The master thread in InnoDB is a thread that performs various tasks in the background. Most of these tasks are I/O related, such as flushing dirty pages from the buffer pool or writing changes from the insert buffer to the appropriate secondary indexes. The master thread attempts to perform these tasks in a way that does not adversely affect the normal working of the server. It tries to estimate the free I/O bandwidth available and tune its activities to take advantage of this free capacity. Historically, InnoDB has used a hard coded value of 100 IOPs (input/output operations per second) as the total I/O capacity of the server.
indicates the overall I/O capacity available to InnoDB. This
parameter should be set to approximately the number of I/O
operations that the system can perform per second. The value
depends on your system configuration. When
innodb_io_capacity is set, the
master threads estimates the I/O bandwidth available for
background tasks based on the set value. Setting the value to
100 reverts to the old behavior.
You can set the value of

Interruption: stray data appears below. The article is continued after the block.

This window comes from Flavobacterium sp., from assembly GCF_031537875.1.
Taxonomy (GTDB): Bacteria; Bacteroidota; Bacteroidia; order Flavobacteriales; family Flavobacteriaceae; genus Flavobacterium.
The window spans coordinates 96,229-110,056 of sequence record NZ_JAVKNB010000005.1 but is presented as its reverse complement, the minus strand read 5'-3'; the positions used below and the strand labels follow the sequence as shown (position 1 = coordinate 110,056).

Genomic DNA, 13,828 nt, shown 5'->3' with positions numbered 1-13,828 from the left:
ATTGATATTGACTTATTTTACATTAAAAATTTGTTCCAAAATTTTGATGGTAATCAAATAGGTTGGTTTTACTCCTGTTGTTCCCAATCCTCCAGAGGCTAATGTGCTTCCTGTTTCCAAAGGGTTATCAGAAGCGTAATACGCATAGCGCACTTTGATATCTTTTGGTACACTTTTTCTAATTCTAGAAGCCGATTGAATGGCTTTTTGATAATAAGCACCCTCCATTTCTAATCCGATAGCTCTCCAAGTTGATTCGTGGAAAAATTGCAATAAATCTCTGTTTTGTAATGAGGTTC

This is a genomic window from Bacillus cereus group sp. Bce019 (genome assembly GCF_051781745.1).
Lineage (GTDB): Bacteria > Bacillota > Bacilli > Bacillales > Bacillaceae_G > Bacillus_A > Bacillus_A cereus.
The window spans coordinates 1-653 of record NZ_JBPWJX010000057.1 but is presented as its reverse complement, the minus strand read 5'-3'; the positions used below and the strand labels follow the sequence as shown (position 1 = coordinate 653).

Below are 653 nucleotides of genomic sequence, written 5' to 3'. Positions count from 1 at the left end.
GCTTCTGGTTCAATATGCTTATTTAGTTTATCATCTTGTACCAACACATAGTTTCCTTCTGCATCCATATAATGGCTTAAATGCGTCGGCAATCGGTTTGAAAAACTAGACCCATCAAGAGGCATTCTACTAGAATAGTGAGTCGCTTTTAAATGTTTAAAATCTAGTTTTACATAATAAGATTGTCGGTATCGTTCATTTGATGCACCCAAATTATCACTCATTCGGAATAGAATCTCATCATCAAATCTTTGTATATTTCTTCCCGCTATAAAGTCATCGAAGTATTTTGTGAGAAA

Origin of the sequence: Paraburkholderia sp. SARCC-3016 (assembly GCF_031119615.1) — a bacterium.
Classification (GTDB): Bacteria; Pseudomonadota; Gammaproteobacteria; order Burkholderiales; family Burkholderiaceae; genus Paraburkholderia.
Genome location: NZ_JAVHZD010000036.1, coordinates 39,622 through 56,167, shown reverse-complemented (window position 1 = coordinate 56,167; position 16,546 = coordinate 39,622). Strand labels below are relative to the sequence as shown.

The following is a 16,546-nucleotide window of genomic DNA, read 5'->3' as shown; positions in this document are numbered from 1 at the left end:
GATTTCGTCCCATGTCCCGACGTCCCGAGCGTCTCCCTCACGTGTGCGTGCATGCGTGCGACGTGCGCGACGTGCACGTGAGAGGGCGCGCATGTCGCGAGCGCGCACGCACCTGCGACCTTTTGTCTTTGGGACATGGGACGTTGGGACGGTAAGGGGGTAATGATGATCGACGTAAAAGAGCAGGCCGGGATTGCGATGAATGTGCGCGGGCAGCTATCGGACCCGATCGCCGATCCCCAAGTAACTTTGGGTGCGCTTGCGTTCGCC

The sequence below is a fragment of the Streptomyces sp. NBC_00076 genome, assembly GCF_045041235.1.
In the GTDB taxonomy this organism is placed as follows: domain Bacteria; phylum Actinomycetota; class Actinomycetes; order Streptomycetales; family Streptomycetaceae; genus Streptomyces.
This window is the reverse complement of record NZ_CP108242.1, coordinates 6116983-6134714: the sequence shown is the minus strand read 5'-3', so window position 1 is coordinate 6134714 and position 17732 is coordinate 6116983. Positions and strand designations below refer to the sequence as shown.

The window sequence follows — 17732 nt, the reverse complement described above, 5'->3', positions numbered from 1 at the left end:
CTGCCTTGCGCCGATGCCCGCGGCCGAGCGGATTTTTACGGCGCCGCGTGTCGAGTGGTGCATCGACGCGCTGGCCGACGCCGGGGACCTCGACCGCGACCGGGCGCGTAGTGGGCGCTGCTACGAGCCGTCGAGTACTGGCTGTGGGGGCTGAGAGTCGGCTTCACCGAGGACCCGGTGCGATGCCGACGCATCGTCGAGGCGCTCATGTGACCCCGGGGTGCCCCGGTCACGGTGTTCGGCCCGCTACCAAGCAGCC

innodb_io_capacity to any number
100 or greater. The default value is
reflecting that the performance of typical modern I/O devices is
higher than in the early days of MySQL. Typically, values around
the previous default of 100 are appropriate for consumer-level
storage devices, such as hard drives up to 7200 RPMs. Faster hard
drives, RAID configurations, and SSDs benefit from higher values.
innodb_io_capacity setting is
a total limit for all buffer pool instances. When dirty pages are
limit is divided equally among buffer pool instances. For more
information, see the
You can set the value of this parameter in the MySQL option file
my.ini) or change
it dynamically with the
statement, which requires privileges sufficient to set global
system variables. See
Section 188.8.131.52, “System Variable Privileges”.
InnoDB master thread also
performed any needed purge
operations. In MySQL 5.6.5 and higher, those I/O operations are
moved to other background threads, whose number is controlled by
For more information about InnoDB I/O performance, see Section 8.5.8, “Optimizing InnoDB Disk I/O”.